So the Big 12 did what the Big 12 does best: Nada.
Which could all be waved away as harmless and cute and all, except for the fact that this particular round of nothing had the gravitational pull of a small planet. Oklahoma president David Boren, who apparently never found an athletic issue he couldn’t take both sides on simultaneously, rang the alarm for exploring expansion, then hedged, then rang the alarm again, even though a Sports Illustrated report called any expansion talk out as one gigantic bluff to try to secure more money out of broadcast partners ESPN and Fox.
But instead of cancelling the auditions for the wannabes who’d formed a line outside the league office, they went ahead with the dog-and-pony show anyway. The Big 12 hired two consulting firms to lay out the hypotheticals. Half the American Athletic Conference paraded in front of league administrators in a sort of absurd, conservatoire version of the Miss Universe pageant. And for what?
It all turned out to be a colossal waste of time for the contestants — many of them the musical-chair losers in the football demise of the old Big East, stuck in FBS purgatory, too large and urban for the MAC and too provincial to appeal to TV execs. The likes of Cincinnati, UConn, Houston, South Florida, Memphis and BYU remain huddled together outside, noses pressed against the window, wondering what the warmth of a Power 5 television contract looks like in the cold, dark months of winter to come.
Although, really, nobody walked away clean. After the Big 12 presidents punted on expansion, the governor of Texas dropped the hammer. Commissioner Bob Bowlsby and Boren tried to spin stand-pat as a victory for solidarity and the status quo, such as it is. But no votes were apparently taken on extending the conference’s grant-of-right-deals beyond 2024-’25, either, which led to the second major bullet point: The league might’ve made an effective money grab in the short term … but after 2025, it might well be every Bevo for themselves.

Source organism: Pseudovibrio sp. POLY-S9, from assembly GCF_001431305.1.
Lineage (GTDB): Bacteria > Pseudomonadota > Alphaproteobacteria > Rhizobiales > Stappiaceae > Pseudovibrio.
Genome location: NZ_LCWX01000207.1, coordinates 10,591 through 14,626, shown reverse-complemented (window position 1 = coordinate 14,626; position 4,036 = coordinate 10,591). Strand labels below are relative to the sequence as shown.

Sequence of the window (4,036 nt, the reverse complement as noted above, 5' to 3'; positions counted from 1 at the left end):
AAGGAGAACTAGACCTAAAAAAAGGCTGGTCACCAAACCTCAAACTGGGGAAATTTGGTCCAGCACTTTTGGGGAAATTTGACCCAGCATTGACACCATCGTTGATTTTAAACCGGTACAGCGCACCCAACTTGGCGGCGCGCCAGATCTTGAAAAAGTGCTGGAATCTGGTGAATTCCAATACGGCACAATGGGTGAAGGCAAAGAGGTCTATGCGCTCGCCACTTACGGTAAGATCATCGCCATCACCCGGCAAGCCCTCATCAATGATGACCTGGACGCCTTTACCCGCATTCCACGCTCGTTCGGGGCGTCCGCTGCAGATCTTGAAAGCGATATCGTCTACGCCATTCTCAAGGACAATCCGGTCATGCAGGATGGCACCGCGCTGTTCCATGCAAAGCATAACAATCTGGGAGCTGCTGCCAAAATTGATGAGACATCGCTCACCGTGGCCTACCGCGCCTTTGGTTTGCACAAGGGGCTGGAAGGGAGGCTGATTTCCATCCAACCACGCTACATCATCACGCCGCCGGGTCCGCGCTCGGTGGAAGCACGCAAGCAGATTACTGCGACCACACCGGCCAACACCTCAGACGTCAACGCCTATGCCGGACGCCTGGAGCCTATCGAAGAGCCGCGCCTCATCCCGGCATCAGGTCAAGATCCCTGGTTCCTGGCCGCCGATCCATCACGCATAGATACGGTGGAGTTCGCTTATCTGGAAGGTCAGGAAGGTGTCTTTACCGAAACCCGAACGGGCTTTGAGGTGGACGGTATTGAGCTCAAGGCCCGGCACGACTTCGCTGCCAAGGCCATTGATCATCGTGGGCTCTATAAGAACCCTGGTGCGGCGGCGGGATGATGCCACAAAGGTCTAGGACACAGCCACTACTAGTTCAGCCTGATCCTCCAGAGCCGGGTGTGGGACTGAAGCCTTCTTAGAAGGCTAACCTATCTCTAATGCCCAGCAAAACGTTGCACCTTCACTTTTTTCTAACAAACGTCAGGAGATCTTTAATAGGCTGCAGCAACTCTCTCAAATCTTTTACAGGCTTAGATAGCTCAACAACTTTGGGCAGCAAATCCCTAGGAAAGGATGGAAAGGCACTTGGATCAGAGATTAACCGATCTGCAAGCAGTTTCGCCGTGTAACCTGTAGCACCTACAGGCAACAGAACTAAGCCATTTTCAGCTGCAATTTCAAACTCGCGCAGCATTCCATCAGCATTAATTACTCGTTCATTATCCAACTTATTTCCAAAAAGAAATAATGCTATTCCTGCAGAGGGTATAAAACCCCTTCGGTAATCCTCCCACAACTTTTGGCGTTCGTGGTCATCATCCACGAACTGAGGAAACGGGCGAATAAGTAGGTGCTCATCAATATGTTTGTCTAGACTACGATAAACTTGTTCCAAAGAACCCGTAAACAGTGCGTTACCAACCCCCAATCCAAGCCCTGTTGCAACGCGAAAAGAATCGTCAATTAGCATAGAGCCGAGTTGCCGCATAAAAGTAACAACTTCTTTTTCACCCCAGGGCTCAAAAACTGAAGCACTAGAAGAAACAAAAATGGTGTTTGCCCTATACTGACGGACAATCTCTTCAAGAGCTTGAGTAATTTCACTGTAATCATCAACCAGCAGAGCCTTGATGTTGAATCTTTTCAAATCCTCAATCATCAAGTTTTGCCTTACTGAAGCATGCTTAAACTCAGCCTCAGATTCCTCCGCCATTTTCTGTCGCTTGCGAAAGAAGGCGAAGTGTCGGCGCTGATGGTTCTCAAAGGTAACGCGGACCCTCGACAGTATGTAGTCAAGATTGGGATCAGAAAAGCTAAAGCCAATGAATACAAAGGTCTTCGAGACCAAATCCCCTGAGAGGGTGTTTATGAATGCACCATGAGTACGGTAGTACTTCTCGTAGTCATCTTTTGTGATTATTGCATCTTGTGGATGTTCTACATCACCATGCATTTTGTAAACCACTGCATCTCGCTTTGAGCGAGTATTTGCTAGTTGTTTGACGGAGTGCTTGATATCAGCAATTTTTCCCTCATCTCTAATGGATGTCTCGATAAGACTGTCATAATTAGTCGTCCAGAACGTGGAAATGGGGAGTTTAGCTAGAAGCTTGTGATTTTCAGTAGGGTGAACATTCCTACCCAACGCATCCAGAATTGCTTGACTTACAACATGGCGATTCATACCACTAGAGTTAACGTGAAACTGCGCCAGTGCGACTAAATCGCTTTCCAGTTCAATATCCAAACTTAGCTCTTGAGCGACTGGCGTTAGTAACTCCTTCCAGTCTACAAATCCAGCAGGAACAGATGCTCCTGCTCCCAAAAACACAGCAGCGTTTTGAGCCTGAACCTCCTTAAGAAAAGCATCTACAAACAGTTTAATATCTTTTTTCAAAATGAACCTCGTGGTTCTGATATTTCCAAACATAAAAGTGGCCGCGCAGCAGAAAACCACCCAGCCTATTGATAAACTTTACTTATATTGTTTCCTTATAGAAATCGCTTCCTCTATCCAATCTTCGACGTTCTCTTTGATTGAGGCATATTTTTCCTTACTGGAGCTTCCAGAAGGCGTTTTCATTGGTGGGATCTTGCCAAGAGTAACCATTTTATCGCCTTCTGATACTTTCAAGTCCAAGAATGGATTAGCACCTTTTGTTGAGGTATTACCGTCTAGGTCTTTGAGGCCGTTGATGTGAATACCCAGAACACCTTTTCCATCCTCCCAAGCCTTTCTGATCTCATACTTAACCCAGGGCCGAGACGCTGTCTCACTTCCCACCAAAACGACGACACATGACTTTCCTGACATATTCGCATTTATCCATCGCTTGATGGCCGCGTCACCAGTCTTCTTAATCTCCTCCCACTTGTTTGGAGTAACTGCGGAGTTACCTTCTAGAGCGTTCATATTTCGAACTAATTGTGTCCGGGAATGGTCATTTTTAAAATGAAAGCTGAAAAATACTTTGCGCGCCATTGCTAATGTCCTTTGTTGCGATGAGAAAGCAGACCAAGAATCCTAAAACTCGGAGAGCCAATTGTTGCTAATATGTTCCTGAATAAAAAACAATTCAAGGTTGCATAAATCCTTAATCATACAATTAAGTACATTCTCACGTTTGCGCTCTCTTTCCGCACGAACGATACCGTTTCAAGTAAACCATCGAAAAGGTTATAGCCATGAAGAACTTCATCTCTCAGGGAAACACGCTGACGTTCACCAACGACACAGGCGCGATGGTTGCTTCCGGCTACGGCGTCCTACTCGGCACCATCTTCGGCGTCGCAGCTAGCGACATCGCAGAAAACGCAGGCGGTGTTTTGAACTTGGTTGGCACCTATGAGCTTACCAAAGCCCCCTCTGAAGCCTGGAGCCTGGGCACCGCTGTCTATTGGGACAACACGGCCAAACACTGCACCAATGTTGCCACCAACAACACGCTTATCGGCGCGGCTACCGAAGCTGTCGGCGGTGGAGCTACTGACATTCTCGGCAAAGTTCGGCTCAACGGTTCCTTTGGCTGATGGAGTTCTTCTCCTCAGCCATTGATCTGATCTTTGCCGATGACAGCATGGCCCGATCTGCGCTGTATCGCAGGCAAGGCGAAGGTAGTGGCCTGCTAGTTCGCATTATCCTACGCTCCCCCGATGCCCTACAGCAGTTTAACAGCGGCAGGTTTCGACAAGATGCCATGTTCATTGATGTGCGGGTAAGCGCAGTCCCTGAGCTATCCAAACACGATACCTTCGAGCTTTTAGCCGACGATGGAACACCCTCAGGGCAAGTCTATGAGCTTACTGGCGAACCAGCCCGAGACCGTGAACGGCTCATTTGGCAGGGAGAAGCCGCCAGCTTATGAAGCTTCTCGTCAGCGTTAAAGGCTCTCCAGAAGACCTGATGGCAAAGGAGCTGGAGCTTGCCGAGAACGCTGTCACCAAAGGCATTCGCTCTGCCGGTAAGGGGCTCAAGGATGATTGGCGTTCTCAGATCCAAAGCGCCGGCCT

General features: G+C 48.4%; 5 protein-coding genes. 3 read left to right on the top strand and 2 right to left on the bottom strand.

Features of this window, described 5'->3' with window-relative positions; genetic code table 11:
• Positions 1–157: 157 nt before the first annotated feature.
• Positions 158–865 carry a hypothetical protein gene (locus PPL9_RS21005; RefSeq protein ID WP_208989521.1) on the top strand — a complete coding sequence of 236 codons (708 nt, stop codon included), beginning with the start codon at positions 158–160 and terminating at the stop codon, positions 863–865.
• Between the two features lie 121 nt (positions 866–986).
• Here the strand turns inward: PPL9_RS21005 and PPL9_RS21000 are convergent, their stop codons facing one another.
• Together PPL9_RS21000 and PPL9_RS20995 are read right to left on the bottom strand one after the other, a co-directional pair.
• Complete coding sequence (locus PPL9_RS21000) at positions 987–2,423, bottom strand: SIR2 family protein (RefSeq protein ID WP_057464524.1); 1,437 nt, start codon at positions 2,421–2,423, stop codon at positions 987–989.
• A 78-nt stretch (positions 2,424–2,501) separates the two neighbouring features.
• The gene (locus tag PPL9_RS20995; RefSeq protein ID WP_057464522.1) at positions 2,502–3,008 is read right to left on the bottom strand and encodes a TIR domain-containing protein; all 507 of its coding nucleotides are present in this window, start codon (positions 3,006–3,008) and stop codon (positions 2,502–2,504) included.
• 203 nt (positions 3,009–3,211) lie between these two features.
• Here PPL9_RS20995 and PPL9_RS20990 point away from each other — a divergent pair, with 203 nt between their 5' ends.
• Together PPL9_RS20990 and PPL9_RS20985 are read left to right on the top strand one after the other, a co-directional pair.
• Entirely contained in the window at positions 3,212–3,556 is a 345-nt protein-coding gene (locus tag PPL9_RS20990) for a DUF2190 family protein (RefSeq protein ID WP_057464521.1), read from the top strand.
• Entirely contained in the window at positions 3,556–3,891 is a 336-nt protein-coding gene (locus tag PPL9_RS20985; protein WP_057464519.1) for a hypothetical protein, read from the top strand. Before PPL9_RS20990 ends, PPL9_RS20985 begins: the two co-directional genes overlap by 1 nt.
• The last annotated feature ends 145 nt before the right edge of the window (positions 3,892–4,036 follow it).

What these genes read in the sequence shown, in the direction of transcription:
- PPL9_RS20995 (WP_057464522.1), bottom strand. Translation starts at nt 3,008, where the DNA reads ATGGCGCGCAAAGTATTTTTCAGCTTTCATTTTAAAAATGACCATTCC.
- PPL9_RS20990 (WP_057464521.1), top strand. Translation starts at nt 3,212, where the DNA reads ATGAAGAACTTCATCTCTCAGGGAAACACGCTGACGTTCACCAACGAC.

When the Big 12 hit an iceberg six years ago, a third of the league — including Nebraska — said ‘to hell with it’ and jumped ship. Oklahoma was reportedly flirting with the Pac-12., while Texas was on the Big Ten’s radar.
Say a realigned map with four 16-team super conferences becomes the new normal, perhaps as soon as the next eight years. Could you picture a Big Ten West in which Sooners-Huskers sharing a football field in late November is an honest-to-goodness thing again? Or Kansas and Michigan State and Indiana all vying for the same conference men’s basketball championship before turning their collective attentions toward chasing a national one?
What do you think? Does someone — or a few someones from the Big 12 — fit the Big Ten mold in the future? If you could pick a maximum of two, which two would you take?
Vote early, vote often, kids. Results coming Sunday in the latest edition of The Wrap.